Well, here we are: week six of spring term, and week eight or so of social distancing. The curve of coronavirus cases may be flattening, but most of us are still exactly where we were a month ago — at home, alone. And by now, isolation feels almost natural. Amid talk of what the post-pandemic world will look like, it seems we’ve already arrived at a “new normal,” even if we hope this normal won’t last for much longer.
In this week’s edition of Mirror, we explore how Dartmouth students have adapted to the “Twilight Zone” of COVID-19. For some students, quarantine has validated video gaming as a way to hang out with friends, leading to increased social interaction. For others, the pandemic offers time to work on creative projects, even if the pressure to be productive can be overwhelming. Though stuck inside, student volunteers have devised ways to welcome ’24s to Dartmouth through a virtual Dimensions show and online campus tours. And when they do go outside, students thoughtfully weigh the consequences of wearing face masks, which can be a fashion statement or a political act.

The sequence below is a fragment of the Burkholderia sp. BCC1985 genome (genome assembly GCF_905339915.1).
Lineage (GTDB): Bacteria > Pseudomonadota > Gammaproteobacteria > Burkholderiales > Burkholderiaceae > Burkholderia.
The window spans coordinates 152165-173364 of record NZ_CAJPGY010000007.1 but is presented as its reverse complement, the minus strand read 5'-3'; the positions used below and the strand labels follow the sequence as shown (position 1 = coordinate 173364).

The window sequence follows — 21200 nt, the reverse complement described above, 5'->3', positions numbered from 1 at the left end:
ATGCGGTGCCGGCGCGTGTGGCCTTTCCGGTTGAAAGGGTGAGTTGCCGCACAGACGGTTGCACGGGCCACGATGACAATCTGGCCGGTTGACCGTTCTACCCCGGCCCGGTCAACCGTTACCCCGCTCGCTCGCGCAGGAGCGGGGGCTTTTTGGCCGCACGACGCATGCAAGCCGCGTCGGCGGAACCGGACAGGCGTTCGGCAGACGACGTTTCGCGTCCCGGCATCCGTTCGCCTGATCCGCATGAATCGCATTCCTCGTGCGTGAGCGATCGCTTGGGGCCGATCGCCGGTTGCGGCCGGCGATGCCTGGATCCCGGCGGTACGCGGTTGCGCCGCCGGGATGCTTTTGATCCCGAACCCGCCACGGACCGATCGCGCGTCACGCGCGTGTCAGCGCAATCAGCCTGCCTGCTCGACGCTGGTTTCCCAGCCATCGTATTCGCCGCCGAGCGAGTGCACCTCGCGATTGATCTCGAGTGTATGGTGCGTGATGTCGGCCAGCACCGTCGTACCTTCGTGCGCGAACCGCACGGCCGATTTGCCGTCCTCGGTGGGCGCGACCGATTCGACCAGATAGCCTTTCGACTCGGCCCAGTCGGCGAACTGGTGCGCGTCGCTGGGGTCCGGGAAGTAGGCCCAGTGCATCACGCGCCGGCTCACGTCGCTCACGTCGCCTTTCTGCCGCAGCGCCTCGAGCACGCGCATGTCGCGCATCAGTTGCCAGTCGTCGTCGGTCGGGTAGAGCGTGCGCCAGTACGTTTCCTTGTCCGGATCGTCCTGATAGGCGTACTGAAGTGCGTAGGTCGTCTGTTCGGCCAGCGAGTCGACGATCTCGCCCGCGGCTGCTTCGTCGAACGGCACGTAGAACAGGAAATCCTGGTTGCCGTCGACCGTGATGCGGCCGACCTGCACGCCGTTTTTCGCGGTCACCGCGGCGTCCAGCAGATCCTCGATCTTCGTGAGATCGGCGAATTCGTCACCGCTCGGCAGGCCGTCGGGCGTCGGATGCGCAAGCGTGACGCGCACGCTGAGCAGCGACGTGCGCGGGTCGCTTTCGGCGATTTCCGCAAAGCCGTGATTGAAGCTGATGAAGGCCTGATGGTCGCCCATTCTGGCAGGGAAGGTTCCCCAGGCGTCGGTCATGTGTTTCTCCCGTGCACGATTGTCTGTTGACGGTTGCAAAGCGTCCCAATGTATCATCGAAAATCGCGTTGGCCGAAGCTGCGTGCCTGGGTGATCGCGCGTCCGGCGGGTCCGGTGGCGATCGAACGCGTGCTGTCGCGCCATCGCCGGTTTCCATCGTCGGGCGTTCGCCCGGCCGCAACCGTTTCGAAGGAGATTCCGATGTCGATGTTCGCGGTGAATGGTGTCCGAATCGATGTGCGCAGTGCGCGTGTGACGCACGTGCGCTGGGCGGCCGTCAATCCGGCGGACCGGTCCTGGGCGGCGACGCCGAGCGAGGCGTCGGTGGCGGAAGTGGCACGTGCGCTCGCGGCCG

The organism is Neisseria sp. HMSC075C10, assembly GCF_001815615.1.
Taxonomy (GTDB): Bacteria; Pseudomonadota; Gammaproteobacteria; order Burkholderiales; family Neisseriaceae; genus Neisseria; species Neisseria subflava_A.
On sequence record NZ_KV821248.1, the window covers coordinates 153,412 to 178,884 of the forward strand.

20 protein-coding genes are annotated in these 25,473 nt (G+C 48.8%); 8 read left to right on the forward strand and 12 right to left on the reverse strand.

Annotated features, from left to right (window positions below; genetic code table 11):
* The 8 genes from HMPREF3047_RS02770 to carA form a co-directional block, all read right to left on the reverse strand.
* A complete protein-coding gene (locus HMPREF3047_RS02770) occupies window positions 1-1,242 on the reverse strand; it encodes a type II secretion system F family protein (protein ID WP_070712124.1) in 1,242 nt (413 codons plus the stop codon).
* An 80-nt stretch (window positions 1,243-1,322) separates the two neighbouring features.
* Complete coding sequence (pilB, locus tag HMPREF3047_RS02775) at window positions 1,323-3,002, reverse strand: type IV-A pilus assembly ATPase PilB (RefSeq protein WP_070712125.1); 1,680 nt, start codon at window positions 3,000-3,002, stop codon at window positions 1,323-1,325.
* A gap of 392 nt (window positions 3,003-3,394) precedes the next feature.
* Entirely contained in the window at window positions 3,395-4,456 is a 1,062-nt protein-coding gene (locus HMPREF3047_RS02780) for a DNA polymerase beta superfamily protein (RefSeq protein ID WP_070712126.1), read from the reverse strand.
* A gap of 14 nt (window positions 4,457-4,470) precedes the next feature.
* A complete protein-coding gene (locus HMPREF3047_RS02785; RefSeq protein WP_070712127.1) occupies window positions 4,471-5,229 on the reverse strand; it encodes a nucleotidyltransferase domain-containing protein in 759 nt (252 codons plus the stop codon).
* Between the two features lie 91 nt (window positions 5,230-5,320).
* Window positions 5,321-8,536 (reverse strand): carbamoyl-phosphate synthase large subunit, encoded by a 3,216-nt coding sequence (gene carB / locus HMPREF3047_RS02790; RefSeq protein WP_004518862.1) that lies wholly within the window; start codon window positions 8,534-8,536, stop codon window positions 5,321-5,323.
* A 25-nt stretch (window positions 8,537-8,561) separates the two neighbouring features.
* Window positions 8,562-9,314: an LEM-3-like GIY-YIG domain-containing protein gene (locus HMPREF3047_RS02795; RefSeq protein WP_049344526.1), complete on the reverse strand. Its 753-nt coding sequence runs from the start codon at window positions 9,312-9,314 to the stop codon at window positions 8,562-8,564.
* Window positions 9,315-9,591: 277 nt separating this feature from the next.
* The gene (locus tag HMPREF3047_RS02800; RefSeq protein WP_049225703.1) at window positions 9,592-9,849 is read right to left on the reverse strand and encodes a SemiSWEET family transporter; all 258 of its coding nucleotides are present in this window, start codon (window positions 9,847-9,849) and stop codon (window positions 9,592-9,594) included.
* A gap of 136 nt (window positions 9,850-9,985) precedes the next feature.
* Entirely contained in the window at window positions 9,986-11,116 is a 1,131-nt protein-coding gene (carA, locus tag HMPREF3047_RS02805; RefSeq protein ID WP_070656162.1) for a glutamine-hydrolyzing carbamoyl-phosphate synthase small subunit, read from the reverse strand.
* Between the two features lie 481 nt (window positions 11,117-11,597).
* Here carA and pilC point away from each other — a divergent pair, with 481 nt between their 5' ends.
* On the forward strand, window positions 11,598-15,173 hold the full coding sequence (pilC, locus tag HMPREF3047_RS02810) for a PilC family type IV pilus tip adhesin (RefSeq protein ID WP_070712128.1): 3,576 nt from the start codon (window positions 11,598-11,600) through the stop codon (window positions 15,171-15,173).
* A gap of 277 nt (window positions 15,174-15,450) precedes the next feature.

As psychological and brain sciences professor Bill Hudenko explains, change makes humans stressed. Over the past two months, however, we’ve proven our ability to adapt to change, curb anxiety and create comfort out of chaos. So much remains uncertain: Who will get to return to campus in the fall? When will we hug our friends again? After the pandemic is over, will we be proud to showcase what we’ve accomplished while apart? And of course, the question that’s on all our minds: Can we still play pong, knowing what we know about how viruses spread? For now, we’re stuck in the middle, with true normalcy behind us and the great unknown ahead. But twilight can also be peaceful — and if you watch closely, you might even spot stars emerging from the dark.